Douglas Morris, who is part of Emerson’s alternative energy industry team, writes a follow-up to his recent post about the challenges alternative energy producers face when scaling up first of a kind technology:
In my last post, I discussed some of the financial hurdles alternative energy producers face to get their projects off the ground. In this post, let’s assume that the financing is in place and that producers are proceeding with building a new facility. Scaling up from lab or pilot scale to demonstration or commercial facilities is technically challenging and there aren’t many people to consult and ask, “How did you do this?”
Rather, one might say “I don’t know what I don’t know since no one has ever done this before.” There are many unknowns when scaling up and unfortunately, unknowns will often lead to increased project costs later. I’ve heard experts use different rules of thumb about the scaling process but the one that seems to hold true is that the first plant is going to end up costing two to three times initial estimates. Because of this, it’s imperative to use a portfolio of approaches to mitigate risk.
We all know there are many project risk categories, but I’ll touch on just one: schedule. Schedule risk comes in many flavors – expansion of original objectives, discovery of new requirements not originally foreseen, technical failure/re-start, plus many resource challenges such as managing suppliers and adding workers with the necessary skills and knowledge as construction progresses. All told, a focus on reducing schedule risk can help mitigate many other project risk factors.
There are some great project management books to help you assess, categorize, and minimize your risk portfolio. These are tried and true, but they also ask you to draw upon past project experiences and that can be a problem with a first of kind process. Recently, there have been some developments within Emerson that can address a portion of this schedule risk. In the way things are traditionally designed (and the way most control systems are designed), there is a major interdependency between software and hardware.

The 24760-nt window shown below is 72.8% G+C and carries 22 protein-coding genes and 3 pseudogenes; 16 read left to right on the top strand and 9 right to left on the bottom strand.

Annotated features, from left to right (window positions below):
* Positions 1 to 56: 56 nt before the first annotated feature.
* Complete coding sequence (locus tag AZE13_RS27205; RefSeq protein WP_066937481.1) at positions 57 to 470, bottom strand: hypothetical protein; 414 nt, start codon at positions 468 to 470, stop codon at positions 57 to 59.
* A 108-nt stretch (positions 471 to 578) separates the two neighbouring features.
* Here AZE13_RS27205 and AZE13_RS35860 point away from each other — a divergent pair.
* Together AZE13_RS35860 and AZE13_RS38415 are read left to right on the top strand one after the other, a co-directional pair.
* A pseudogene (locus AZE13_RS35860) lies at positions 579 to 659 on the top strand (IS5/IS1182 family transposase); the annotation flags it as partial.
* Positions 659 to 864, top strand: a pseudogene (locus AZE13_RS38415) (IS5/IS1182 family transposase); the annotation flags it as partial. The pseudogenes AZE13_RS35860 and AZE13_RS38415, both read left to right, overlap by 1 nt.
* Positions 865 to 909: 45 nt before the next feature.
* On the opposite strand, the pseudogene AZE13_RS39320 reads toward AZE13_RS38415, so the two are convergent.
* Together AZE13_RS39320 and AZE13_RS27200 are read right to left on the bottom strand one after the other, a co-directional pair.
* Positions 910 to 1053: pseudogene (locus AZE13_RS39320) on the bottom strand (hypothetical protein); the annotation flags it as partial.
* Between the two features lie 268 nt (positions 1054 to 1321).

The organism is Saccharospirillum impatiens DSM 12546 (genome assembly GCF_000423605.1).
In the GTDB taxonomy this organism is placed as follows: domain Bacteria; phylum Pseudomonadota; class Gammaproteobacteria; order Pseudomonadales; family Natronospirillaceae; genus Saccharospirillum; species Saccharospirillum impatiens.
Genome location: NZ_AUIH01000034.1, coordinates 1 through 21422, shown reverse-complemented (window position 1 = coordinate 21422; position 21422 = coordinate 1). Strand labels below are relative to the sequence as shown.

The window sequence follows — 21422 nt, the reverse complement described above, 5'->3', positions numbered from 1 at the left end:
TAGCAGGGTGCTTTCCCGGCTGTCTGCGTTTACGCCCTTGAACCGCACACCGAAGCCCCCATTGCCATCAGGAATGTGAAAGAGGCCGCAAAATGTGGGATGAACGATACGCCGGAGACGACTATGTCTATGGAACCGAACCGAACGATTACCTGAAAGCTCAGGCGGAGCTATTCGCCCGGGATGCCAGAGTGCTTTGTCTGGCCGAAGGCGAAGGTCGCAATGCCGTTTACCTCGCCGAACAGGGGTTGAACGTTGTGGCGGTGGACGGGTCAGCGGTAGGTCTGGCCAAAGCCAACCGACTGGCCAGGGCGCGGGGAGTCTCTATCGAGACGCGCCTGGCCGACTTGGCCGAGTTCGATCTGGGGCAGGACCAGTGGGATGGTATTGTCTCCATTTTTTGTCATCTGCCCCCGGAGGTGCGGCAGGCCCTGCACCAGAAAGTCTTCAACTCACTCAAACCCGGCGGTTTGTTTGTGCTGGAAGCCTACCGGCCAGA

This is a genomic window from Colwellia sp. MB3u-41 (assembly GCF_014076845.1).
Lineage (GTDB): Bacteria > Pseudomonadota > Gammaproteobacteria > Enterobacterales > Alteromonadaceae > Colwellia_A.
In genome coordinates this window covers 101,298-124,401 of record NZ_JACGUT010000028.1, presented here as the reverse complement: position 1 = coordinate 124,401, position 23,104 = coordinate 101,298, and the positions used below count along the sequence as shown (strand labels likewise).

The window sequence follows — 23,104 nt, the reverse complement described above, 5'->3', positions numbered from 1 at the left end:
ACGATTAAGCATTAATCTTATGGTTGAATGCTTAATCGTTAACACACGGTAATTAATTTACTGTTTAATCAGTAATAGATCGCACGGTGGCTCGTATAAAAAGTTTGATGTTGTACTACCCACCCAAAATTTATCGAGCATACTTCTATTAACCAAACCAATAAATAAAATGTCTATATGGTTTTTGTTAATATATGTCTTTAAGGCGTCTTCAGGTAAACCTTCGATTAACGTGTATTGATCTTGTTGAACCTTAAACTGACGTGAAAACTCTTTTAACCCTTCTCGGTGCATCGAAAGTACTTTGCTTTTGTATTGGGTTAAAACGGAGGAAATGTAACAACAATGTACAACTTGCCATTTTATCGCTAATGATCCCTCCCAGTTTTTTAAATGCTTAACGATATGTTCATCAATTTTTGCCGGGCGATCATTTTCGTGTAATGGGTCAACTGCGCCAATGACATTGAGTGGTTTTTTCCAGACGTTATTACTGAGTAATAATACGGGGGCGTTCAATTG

We know projects are schedule driven and with the accepted design process control system, hardware design can’t start without a specific database detailing the plant processes. As a result, databases are submitted that approximate the final design and designers are resigned to the fact that they’ll likely have to make changes later when the process design is complete. Although engineers have become quite good at estimating these databases based on past experience, this approach is less effective for alternative energy-related projects.
When scaling first-of-a-kind processes, engineers will often run into unanticipated issues that require process design changes. These in turn, require control system hardware and software changes. This is where the interdependency comes into play. One seemingly simple change flows through the engineering process requiring a fair amount of rework.
This engineering modification can cause the schedule to creep and the project cost to increase. To address the problems created by late project changes, electronic marshalling technology was developed and introduced, which removes this dependency between hardware and software. The end result is that you can make the inevitable process design changes throughout the project without much impact on schedule and cost due to rework.
Those looking to mitigate project schedule risk for these first-of-a-kind projects should take a closer look at how this technology removes many of the rework steps required in traditional automation system approaches.